Fears over domestic abuse stats

Women’s Aid has called for increased efforts by An Garda Síochána to address the “massive undercounting” in the proper recording of domestic abuse in sexual violence offences.

It follows the publication of a review by the CSO of the quality of Garda crime data.

The review saw the CSO analyse crimes with either a domestic abuse motive or a discriminatory motive (such as racism).

The analysis took a sample of 200 cases of physical and sexual assault offences in 2017 and examined all the information in the crime incident on the Garda Pulse system.

    It found:

  • Of the 200 samples examined, 41 indicated domestic abuse, but just 19 recorded domestic abuse being the motivation behind the attack (46% of incidents);
  • Of the 100 rape and sexual assault offences, 19 indicated domestic abuse, but it was recorded as the motivation in only one case (5% of incidents);
  • Of the 100 physical assaults, 22 indicated domestic abuse, while 18 were flagged as such in terms of motivation (82% of incidents).

The CSO report says domestic violence was recorded by selecting the appropriate motive type within the incident’s modus operandi (MO) data field.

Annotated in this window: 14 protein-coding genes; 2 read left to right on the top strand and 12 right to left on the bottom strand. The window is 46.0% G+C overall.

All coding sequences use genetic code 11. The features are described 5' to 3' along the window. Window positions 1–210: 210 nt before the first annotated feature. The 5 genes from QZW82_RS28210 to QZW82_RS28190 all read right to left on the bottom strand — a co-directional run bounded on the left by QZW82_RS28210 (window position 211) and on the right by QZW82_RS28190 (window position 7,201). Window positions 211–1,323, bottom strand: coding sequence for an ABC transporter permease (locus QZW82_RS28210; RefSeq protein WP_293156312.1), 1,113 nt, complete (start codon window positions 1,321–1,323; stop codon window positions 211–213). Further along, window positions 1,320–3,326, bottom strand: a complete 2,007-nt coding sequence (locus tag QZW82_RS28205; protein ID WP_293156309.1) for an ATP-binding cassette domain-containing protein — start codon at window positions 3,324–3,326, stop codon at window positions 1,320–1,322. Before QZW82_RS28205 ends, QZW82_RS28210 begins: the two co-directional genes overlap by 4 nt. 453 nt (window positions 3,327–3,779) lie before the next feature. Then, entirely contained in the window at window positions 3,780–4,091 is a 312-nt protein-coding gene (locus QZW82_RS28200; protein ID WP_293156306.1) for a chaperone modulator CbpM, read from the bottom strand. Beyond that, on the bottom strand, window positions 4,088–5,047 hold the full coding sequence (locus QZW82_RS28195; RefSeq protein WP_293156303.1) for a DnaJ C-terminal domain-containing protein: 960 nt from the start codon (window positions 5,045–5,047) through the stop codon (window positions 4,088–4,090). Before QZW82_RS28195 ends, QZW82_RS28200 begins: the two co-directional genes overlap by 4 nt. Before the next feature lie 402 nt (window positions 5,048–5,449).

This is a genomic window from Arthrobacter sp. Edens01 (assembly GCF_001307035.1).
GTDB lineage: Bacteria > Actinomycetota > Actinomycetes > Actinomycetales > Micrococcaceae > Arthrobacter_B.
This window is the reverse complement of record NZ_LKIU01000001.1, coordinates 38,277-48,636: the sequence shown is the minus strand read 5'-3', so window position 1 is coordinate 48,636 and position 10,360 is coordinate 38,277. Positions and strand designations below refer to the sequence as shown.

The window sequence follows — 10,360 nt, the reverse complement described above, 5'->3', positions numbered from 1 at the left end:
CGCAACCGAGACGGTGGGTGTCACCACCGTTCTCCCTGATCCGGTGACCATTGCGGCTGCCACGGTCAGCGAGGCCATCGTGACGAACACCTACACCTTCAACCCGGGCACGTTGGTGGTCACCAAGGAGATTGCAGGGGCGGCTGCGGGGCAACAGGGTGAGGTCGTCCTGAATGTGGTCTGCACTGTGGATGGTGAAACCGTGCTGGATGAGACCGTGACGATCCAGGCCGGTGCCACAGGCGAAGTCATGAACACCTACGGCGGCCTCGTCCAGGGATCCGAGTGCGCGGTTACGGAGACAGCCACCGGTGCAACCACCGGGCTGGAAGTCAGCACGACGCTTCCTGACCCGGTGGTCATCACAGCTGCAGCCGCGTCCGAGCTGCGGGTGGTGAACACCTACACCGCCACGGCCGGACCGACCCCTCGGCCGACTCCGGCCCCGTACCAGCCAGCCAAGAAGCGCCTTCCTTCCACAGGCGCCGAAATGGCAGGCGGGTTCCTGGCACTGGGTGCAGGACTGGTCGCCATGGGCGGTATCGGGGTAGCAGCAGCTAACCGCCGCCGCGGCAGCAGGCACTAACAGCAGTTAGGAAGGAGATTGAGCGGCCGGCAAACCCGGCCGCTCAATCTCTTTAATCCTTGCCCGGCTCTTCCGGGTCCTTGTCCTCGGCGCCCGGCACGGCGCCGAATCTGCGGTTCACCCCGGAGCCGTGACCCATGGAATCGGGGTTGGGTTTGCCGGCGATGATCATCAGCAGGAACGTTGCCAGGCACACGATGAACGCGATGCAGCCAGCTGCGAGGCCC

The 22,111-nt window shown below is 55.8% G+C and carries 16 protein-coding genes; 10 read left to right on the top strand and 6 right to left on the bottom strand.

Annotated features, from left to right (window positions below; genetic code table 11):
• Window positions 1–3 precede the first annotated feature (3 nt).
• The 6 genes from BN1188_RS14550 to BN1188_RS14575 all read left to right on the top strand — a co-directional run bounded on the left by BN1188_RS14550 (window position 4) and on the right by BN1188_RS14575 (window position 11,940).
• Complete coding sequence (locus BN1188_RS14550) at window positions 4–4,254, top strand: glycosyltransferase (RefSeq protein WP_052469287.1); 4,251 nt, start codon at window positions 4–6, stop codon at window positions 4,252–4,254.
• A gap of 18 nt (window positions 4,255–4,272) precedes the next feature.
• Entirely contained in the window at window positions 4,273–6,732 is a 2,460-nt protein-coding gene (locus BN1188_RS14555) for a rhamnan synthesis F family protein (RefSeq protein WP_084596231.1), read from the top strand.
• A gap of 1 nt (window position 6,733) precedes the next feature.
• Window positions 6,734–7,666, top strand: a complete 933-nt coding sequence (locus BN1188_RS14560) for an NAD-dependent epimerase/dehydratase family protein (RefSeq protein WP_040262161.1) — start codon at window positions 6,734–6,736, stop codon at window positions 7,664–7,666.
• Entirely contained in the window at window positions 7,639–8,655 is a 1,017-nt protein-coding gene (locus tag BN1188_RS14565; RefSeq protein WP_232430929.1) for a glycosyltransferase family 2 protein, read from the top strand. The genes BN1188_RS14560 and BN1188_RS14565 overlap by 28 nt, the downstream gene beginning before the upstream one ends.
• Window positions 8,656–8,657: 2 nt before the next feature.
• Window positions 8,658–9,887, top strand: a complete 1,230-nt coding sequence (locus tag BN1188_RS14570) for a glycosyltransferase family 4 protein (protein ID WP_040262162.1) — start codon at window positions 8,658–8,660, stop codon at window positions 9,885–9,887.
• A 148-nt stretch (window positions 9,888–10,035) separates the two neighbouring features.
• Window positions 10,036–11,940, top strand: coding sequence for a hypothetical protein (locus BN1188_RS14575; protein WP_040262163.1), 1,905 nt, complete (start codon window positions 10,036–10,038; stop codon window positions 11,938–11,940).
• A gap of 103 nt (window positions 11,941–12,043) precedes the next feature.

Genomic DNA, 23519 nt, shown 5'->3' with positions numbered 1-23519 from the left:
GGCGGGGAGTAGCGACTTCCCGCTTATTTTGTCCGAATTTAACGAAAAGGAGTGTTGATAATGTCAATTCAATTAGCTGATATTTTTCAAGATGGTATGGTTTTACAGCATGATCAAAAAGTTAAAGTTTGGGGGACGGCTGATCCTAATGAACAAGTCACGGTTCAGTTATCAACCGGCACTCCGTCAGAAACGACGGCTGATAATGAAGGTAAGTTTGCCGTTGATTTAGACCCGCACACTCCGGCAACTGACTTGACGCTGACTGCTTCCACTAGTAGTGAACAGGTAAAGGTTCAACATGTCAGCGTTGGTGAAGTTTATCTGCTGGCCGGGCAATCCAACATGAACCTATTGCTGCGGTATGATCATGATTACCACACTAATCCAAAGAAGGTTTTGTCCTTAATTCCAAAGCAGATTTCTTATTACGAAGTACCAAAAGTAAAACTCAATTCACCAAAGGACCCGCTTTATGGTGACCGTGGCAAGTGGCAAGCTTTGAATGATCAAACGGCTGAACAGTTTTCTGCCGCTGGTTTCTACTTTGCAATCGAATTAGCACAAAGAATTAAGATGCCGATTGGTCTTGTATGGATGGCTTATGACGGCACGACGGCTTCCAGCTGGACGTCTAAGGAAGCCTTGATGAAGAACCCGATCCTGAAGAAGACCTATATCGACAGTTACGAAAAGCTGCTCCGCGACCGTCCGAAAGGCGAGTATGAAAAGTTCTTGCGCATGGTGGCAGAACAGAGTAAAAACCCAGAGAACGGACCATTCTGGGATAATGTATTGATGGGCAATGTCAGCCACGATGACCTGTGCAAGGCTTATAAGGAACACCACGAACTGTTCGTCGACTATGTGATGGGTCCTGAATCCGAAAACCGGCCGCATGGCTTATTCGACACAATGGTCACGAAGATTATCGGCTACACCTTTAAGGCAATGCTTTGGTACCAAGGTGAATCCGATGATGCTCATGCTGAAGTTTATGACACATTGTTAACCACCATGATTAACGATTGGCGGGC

“Statistics on domestic violence rely entirely on accurate completion of the MO field,” said the report.

The CSO said its sample indicated that Garda domestic abuse statistics considerably understated the actual number.

Margaret Martin of Women’s Aid said while the CSO found systematic improvements within the Garda in terms of recording and classifying crime generally, that had yet to happen for violence against women.

She said while domestic abuse was being mentioned somewhere in the narrative of the crime report of the sexual offences studied, in only one of the 19 cases was it recorded as the motivation — saying this indicated “massive undercounting”.

She said the relationship between victim and perpetrator was key for domestic abuse, as was the frequency of violence — which she said needs to be captured.

She said it wasn’t clear why the recording of motivation was so out of skew. She said it could be because the Garda had “so many things to improve” that there was “massive catchup”. Ms Martin said it could also be down to training gardaí in how to accurately identify domestic violence.

“In general crime, they have made strides, but for violence against women, we need an extra injection of knowledge, good practice and monitoring,” she said.

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